Okay, maybe you should be flooding me with Ambien warnings. Fortunately, these side effects and these incidents are extremely rare. But there is one thing I have been known to do on Ambien: I shop online.
In those brief moments before the drug has completely taken hold of me, when I’m irresistibly drowsy but for some reason fighting to stay awake, I get on Amazon. And damn you, Amazon, for storing my credit card information and providing users with that super-convenient Buy It With One Click button. You suck almost as much as my bladder. And at least my bladder only ruins interstate travel. You cost me hard-earned money.
There is, however, an upside. You know that feeling when you come home and there’s a package waiting on your porch? It’s like Christmas. It’s out there, it’s waiting to be brought in and opened, and it’s even more exciting when you have no fucking idea what’s in it. What the crap is that box doing there, you ask yourself. I don’t remember ordering anything. And then you wonder who might have sent you a little surprise. Your mom? Your best friend? Your spouse?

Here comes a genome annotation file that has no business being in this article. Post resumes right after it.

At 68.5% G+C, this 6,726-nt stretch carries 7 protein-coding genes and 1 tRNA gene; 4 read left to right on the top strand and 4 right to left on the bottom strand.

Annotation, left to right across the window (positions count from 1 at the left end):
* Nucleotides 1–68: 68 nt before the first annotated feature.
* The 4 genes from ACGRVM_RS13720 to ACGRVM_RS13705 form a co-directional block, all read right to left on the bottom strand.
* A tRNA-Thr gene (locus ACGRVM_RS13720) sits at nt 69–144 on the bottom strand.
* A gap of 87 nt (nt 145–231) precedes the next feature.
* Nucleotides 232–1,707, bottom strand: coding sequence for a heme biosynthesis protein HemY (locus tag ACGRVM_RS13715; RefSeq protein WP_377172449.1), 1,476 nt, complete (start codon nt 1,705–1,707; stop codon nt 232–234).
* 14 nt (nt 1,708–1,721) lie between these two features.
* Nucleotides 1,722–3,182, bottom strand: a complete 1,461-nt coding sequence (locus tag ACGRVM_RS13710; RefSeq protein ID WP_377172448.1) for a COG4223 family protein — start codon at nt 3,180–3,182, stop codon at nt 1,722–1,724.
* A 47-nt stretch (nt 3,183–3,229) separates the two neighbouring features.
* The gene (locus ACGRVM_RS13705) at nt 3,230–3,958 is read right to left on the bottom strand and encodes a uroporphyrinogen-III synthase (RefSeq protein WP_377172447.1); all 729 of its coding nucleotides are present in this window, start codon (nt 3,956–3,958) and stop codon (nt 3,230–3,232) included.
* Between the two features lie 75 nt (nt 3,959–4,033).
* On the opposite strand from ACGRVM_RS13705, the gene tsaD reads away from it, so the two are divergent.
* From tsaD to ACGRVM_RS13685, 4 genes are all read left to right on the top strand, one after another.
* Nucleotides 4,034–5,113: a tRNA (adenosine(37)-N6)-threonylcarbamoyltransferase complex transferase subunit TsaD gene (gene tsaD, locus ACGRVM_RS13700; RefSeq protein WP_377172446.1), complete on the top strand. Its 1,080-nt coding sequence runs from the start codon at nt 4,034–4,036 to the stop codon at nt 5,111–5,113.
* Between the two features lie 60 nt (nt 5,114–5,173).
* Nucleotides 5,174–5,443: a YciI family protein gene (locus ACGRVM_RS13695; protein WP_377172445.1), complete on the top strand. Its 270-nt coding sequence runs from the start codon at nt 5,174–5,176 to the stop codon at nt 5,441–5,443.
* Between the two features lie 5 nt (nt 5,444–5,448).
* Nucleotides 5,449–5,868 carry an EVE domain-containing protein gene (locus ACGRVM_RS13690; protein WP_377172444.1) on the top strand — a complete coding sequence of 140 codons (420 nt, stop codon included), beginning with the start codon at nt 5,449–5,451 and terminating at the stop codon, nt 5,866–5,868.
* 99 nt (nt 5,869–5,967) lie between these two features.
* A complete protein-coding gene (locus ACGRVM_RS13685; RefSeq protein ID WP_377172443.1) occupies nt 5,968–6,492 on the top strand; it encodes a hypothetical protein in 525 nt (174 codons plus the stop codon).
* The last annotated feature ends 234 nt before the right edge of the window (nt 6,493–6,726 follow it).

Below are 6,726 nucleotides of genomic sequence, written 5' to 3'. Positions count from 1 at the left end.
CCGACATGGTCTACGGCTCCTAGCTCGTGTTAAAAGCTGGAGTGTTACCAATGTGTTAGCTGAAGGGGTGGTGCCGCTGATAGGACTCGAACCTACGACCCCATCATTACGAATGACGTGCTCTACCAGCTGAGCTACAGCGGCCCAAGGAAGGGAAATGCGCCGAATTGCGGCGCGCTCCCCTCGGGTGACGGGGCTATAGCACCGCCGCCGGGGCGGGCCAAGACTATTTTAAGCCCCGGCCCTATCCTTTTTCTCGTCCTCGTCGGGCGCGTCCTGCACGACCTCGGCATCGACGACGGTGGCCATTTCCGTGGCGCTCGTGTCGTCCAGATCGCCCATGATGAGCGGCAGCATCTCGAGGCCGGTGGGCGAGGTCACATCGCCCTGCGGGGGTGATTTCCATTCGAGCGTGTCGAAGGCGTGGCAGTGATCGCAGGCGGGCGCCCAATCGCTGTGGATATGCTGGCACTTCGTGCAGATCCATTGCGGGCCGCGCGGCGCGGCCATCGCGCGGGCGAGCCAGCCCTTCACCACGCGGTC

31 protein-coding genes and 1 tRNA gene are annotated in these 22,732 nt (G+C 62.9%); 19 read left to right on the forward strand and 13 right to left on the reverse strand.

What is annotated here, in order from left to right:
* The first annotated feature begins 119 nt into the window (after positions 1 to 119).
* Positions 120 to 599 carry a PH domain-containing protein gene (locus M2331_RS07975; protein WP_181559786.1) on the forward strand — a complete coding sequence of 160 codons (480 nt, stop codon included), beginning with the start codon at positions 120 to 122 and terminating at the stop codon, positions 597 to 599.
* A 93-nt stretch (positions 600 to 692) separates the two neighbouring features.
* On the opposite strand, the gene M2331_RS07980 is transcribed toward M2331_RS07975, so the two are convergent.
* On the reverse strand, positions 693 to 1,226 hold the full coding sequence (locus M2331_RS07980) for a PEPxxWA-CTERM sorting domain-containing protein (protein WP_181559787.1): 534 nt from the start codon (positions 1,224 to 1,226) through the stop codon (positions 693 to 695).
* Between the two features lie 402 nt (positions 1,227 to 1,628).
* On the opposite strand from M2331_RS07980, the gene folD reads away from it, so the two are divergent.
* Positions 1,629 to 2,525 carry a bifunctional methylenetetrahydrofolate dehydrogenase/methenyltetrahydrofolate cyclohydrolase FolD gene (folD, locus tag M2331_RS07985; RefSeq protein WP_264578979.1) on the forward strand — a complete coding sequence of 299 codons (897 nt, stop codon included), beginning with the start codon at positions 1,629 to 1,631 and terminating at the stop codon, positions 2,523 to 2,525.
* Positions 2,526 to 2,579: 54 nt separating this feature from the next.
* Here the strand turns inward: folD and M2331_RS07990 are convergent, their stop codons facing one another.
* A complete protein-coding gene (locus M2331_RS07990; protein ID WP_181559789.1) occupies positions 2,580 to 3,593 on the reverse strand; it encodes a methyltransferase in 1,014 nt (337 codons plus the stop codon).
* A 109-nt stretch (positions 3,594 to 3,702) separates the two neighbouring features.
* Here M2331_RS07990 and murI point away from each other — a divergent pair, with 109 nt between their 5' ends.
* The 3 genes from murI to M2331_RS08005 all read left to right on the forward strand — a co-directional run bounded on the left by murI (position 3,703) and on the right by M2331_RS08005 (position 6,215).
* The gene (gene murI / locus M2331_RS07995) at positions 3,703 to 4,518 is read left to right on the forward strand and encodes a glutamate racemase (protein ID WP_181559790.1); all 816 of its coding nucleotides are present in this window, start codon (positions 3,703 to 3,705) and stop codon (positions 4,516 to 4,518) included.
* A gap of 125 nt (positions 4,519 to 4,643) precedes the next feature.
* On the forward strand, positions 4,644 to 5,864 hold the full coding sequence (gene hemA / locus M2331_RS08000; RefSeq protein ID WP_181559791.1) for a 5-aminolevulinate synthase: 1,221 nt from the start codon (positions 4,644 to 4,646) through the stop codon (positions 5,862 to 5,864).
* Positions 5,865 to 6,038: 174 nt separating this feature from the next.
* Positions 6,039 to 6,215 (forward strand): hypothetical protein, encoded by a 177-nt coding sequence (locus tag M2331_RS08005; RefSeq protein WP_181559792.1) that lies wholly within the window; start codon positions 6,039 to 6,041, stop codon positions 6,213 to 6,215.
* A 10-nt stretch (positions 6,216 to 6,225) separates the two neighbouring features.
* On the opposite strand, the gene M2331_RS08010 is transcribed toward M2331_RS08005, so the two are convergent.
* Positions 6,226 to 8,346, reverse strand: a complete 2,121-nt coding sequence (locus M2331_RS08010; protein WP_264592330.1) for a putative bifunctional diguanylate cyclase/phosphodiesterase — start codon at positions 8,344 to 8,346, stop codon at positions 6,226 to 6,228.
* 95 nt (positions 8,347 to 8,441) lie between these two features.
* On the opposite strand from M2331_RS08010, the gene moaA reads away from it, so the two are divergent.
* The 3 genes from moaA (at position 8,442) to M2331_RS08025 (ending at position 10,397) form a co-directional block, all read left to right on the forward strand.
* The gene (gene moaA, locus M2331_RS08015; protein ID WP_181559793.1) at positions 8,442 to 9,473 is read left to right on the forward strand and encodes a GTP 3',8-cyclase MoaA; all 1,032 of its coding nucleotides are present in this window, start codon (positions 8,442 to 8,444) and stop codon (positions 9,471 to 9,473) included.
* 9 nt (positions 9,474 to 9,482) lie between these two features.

I have no answer to my insomnia problem. Indeed, I don’t even know the cause. I do know that I read some really fantastic articles in the night. I get ideas for essays, I find knitting projects I want to attempt and pasta dishes to try. And I bookmark all of them. And then I forget about them entirely when I wake up quite naturally on my own at 5:30 a.m., no matter how rough the night has been (yet another sign of a sleep issue).
Perhaps I need a sleep study. Perhaps I need a long-term solution that doesn’t depend on pharmaceuticals and
cookies carrots. But my insomnia problem evaporates from the forefront of my mind during the day. I forget all about it until 2AM rolls around again and I remember that, dammit, I should have called somebody or done some research or at the very least purchased a chamber pot. Insomnia is a chronic problem for an estimated 10% of adults, and far more have bouts of sleeplessness. $63 billion is lost in work performance every year due to insomnia. America is losing its health, its productivity, and its sanity to an inability to rest. I’m not quite sure when I’m going to get some.
On the other hand, those three 12-inch nonstick skillets I ordered in the wee hours of Cyber Monday 2014 cook a hell of an omelet.